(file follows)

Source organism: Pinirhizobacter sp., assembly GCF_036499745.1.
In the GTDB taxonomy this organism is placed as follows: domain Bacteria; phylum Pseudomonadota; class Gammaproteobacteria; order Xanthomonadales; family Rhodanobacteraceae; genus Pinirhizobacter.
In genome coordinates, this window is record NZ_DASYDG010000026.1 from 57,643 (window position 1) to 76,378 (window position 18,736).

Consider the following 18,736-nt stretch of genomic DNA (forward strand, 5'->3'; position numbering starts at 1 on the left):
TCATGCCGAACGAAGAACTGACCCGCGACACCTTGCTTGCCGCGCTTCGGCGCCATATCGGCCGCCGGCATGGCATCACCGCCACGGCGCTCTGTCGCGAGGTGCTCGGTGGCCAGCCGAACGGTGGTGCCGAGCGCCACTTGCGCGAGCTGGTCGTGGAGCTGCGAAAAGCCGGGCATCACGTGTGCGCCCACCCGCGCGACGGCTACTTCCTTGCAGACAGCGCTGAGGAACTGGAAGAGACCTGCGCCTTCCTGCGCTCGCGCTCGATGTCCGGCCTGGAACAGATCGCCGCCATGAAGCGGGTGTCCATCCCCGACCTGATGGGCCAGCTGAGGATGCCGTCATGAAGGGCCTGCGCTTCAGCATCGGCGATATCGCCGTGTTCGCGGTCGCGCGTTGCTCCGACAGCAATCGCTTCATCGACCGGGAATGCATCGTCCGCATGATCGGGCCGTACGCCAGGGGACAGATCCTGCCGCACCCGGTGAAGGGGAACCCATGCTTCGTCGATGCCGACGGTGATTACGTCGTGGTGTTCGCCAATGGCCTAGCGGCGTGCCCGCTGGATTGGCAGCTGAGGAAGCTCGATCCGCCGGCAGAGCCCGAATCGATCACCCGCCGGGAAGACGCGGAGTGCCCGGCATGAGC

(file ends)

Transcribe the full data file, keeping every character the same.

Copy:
Source organism: Pinirhizobacter sp., assembly GCF_036499745.1.
In the GTDB taxonomy this organism is placed as follows: domain Bacteria; phylum Pseudomonadota; class Gammaproteobacteria; order Xanthomonadales; family Rhodanobacteraceae; genus Pinirhizobacter.
In genome coordinates, this window is record NZ_DASYDG010000026.1 from 57,643 (window position 1) to 76,378 (window position 18,736).

Consider the following 18,736-nt stretch of genomic DNA (forward strand, 5'->3'; position numbering starts at 1 on the left):
TCATGCCGAACGAAGAACTGACCCGCGACACCTTGCTTGCCGCGCTTCGGCGCCATATCGGCCGCCGGCATGGCATCACCGCCACGGCGCTCTGTCGCGAGGTGCTCGGTGGCCAGCCGAACGGTGGTGCCGAGCGCCACTTGCGCGAGCTGGTCGTGGAGCTGCGAAAAGCCGGGCATCACGTGTGCGCCCACCCGCGCGACGGCTACTTCCTTGCAGACAGCGCTGAGGAACTGGAAGAGACCTGCGCCTTCCTGCGCTCGCGCTCGATGTCCGGCCTGGAACAGATCGCCGCCATGAAGCGGGTGTCCATCCCCGACCTGATGGGCCAGCTGAGGATGCCGTCATGAAGGGCCTGCGCTTCAGCATCGGCGATATCGCCGTGTTCGCGGTCGCGCGTTGCTCCGACAGCAATCGCTTCATCGACCGGGAATGCATCGTCCGCATGATCGGGCCGTACGCCAGGGGACAGATCCTGCCGCACCCGGTGAAGGGGAACCCATGCTTCGTCGATGCCGACGGTGATTACGTCGTGGTGTTCGCCAATGGCCTAGCGGCGTGCCCGCTGGATTGGCAGCTGAGGAAGCTCGATCCGCCGGCAGAGCCCGAATCGATCACCCGCCGGGAAGACGCGGAGTGCCCGGCATGAGC